backbone-router-03 (work in progress), January 2017. backbone-router-04 (work in progress), July 2017.
[I-D.ietf-6lo-nfc] [I-D.ietf-6lo-nfc]
Choi, Y., Hong, Y., Youn, J., Kim, D., and J. Choi, Choi, Y., Hong, Y., Youn, J., Kim, D., and J. Choi,
"Transmission of IPv6 Packets over Near Field "Transmission of IPv6 Packets over Near Field
Communication", draft-ietf-6lo-nfc-07 (work in progress), Communication", draft-ietf-6lo-nfc-07 (work in progress),
June 2017. June 2017.
[I-D.ietf-6tisch-architecture] [I-D.ietf-6tisch-architecture]
Thubert, P., "An Architecture for IPv6 over the TSCH mode Thubert, P., "An Architecture for IPv6 over the TSCH mode
of IEEE 802.15.4", draft-ietf-6tisch-architecture-11 (work of IEEE 802.15.4", draft-ietf-6tisch-architecture-11 (work
skipping to change at page 22, line 11 skipping to change at page 24, line 11
Thaler, D. and C. Huitema, "Multi-link Subnet Support in Thaler, D. and C. Huitema, "Multi-link Subnet Support in
IPv6", draft-ietf-ipv6-multilink-subnets-00 (work in IPv6", draft-ietf-ipv6-multilink-subnets-00 (work in
progress), July 2002. progress), July 2002.
[I-D.popa-6lo-6loplc-ipv6-over-ieee19012-networks] [I-D.popa-6lo-6loplc-ipv6-over-ieee19012-networks]
Popa, D. and J. Hui, "6LoPLC: Transmission of IPv6 Packets Popa, D. and J. Hui, "6LoPLC: Transmission of IPv6 Packets
over IEEE 1901.2 Narrowband Powerline Communication over IEEE 1901.2 Narrowband Powerline Communication
Networks", draft-popa-6lo-6loplc-ipv6-over- Networks", draft-popa-6lo-6loplc-ipv6-over-
ieee19012-networks-00 (work in progress), March 2014. ieee19012-networks-00 (work in progress), March 2014.
[RFC1982] Elz, R. and R. Bush, "Serial Number Arithmetic", RFC 1982,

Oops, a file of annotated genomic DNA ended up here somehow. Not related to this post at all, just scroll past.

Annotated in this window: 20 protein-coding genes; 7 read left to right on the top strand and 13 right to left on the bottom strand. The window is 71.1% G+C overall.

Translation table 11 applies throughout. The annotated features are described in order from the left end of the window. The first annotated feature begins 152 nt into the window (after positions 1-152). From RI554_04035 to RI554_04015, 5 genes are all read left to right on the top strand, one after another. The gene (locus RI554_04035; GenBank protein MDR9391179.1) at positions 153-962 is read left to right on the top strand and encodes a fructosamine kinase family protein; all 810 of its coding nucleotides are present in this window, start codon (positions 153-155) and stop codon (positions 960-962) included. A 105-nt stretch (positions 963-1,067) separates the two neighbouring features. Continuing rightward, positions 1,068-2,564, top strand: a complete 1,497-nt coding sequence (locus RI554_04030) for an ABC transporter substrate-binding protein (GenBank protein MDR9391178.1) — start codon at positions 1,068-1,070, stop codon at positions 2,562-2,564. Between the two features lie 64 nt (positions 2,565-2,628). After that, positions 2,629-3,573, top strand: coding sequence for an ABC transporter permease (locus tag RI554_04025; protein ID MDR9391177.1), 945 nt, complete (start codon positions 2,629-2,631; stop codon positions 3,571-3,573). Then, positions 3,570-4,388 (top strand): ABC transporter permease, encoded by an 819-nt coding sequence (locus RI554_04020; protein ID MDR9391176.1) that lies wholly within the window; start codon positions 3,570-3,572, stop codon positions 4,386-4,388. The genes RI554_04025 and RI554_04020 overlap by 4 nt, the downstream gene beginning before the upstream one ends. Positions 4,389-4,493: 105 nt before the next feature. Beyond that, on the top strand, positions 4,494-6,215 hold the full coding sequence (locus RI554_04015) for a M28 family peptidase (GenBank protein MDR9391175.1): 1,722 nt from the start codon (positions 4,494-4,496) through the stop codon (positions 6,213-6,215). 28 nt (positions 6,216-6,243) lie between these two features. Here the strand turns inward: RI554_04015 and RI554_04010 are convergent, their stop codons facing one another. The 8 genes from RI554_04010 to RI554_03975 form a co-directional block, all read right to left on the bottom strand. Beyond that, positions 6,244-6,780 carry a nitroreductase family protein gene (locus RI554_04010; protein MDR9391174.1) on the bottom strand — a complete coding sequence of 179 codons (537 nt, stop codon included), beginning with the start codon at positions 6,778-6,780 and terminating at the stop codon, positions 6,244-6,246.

DOI 10.17487/RFC1982, August 1996,
<http://www.rfc-editor.org/info/rfc1982>.
[RFC3610] Whiting, D., Housley, R., and N. Ferguson, "Counter with [RFC3610] Whiting, D., Housley, R., and N. Ferguson, "Counter with
CBC-MAC (CCM)", RFC 3610, DOI 10.17487/RFC3610, September CBC-MAC (CCM)", RFC 3610, DOI 10.17487/RFC3610, September
2003, <http://www.rfc-editor.org/info/rfc3610>. 2003, <http://www.rfc-editor.org/info/rfc3610>.
[RFC3810] Vida, R., Ed. and L. Costa, Ed., "Multicast Listener [RFC3810] Vida, R., Ed. and L. Costa, Ed., "Multicast Listener
Discovery Version 2 (MLDv2) for IPv6", RFC 3810, Discovery Version 2 (MLDv2) for IPv6", RFC 3810,
DOI 10.17487/RFC3810, June 2004, DOI 10.17487/RFC3810, June 2004,
<http://www.rfc-editor.org/info/rfc3810>. <http://www.rfc-editor.org/info/rfc3810>.
[RFC3971] Arkko, J., Ed., Kempf, J., Zill, B., and P. Nikander, [RFC3971] Arkko, J., Ed., Kempf, J., Zill, B., and P. Nikander,
skipping to change at page 24, line 5 skipping to change at page 26, line 12
Passing (MS/TP) Networks", RFC 8163, DOI 10.17487/RFC8163, Passing (MS/TP) Networks", RFC 8163, DOI 10.17487/RFC8163,
May 2017, <http://www.rfc-editor.org/info/rfc8163>. May 2017, <http://www.rfc-editor.org/info/rfc8163>.
12.3. External Informative References 12.3. External Informative References
[IEEEstd802154] [IEEEstd802154]
IEEE, "IEEE Standard for Low-Rate Wireless Networks", IEEE, "IEEE Standard for Low-Rate Wireless Networks",
IEEE Standard 802.15.4, DOI 10.1109/IEEESTD.2016.7460875, IEEE Standard 802.15.4, DOI 10.1109/IEEESTD.2016.7460875,
<http://ieeexplore.ieee.org/document/7460875/>. <http://ieeexplore.ieee.org/document/7460875/>.
[Perlman83]
Perlman, R., "Fault-Tolerant Broadcast of Routing
Information", North-Holland Computer Networks 7: 395-405,
1983, <http://www.cs.illinois.edu/~pbg/courses/cs598fa09/
readings/p83.pdf>.
Appendix A. Applicability and Requirements Served Appendix A. Applicability and Requirements Served
This specification extends 6LoWPAN ND to sequence the registration This specification extends 6LoWPAN ND to sequence the registration
and serves the requirements expressed Appendix B.1 by enabling the and serves the requirements expressed Appendix B.1 by enabling the
mobility of devices from one LLN to the next based on the mobility of devices from one LLN to the next based on the
complementary work in the "IPv6 Backbone Router" complementary work in the "IPv6 Backbone Router"
[I-D.ietf-6lo-backbone-router] specification. [I-D.ietf-6lo-backbone-router] specification.
In the context of the the TimeSlotted Channel Hopping (TSCH) mode of In the context of the the TimeSlotted Channel Hopping (TSCH) mode of
IEEE Std. 802.15.4 [IEEEstd802154], the "6TiSCH architecture" IEEE Std. 802.15.4 [IEEEstd802154], the "6TiSCH architecture"